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What Belongs to You - Garth Greenwell

Over the course of that wonderful time in year when one season transitions into the next, I picked up John Williams' 'Stoner', a rediscovered masterpiece exploring the life and sadness of the central character across a mundanely painted image of Midwestern America. I longed for Stoner to reach some form of formidable happiness and found myself fully invested in the tale Williams wove. Fast forward two months and I find myself revisiting the same feelings in Garth Greenwell's truly astonishing debut, 'What Belongs to You'. 

Set in central Bulgaria, the novel opens, rather abruptly, with the narrator (of which his name is never revealed) visiting a bathroom stall and paying for a "transaction" with Mitko, a young high-spirited rent boy, and then begins a dangerous game of the unnamed narrator chasing his explicit desires repeatedly through more encounters with Mitko while struggling with a silent shame that is deep-rooted from his past. Interestingly, Mitko is the only character who is bestowed a name, every other character is reduced down to a single initial and full-stop, which creates a dichotomy of Mitko having something of worth but also representing the unattainable, the fantasy or illusion of desire. He is purposefully placed outside of the world Greenwell creates, therefore making him a more interesting and well crafted character. It is through the slipperiness of the narrator's desire that truly makes the language shine, even in the more explicit moments. Moments of eroticism are so rich with striking beauty it never feels out of place, evoking a subtle sensuality that is all but told with an underlying, aching repression.

'What Belongs to You' reads as quickly as a novella, over a course of 196 pages, but has the sheer gravitas of a novel, not too dissimilar to Hanya Yanagihara's 'A Little Life'. The sheer speed I read it at only accounts to the prose having a distinct lack of punctuation, but this helps form a free-flowing narrative that could be read as a confession, striking parallels to James Baldwin's 'Giovanni's Room'. Like Baldwin's narrator, Greenwell's struggles with his desires, dedicating the whole middle section of the novel to recollect moments from his childhood, particularly the taboo of his homosexuality and yearning for his best friend only known as 'K.', and the reflective mood acts as a relatively welcome change from the explosive eroticism between himself and Mitko; memory and desire become unanimously linked.  Thematically, the repression of homosexuality is brutally ingrained throughout. Passers by glance at the narrator with unease, and later on in the novel he speaks about being diseased, unclean, even Mitko doesn't address sexuality, he is merely the object for desire. It is this that really makes the novel all more moving, Greenwell presents the lonely American teacher in a world that fails to understand him, nor he it and is as such denied a voice (reinforcing the deliberate lack of punctuation).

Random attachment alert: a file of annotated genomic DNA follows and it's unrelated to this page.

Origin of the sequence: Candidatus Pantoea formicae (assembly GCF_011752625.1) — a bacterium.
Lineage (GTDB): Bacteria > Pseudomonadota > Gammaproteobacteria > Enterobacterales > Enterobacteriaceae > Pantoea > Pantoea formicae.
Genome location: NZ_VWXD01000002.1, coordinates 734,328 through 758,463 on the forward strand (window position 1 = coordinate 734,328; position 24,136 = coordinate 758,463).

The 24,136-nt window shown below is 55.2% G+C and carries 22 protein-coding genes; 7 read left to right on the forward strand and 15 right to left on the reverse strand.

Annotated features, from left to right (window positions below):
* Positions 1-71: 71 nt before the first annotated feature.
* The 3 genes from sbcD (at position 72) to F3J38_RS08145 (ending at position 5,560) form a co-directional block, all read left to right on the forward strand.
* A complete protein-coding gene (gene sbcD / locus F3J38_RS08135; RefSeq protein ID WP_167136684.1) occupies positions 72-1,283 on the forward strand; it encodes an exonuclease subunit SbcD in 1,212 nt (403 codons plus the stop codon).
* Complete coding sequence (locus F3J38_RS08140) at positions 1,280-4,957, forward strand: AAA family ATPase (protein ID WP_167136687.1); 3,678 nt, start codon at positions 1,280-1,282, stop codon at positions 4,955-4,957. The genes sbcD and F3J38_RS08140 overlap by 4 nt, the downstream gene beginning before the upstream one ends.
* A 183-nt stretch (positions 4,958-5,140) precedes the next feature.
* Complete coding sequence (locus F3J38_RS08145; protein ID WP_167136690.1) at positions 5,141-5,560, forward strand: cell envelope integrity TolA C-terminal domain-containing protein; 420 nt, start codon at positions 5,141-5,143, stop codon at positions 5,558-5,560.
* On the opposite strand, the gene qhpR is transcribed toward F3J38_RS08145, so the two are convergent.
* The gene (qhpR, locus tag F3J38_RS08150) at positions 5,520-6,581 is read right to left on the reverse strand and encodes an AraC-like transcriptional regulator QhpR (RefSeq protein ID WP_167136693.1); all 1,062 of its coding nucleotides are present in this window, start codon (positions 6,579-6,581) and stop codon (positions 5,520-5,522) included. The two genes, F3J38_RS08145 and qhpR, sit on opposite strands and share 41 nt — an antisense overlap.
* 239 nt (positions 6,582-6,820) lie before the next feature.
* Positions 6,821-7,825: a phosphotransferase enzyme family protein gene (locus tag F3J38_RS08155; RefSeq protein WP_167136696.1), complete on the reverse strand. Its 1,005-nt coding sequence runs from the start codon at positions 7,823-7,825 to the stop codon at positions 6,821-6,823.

Alongside the most vivid and striking images Greenwell conjures, there are moments that prolong the narrative, and disrupt the free-flow narrative, but luckily these moments are far and few between to make it a serious, disjointing problem.  

As compelling and moving as William Stoner's journey to self-discovery was, Greenwell follows in his footsteps by creating something so rich, so important, so brutally honest that acts as a new landmark in gay literature; accepting your desires, choosing to act on them or not and pushing past the point of repression. A remarkable and raw debut.


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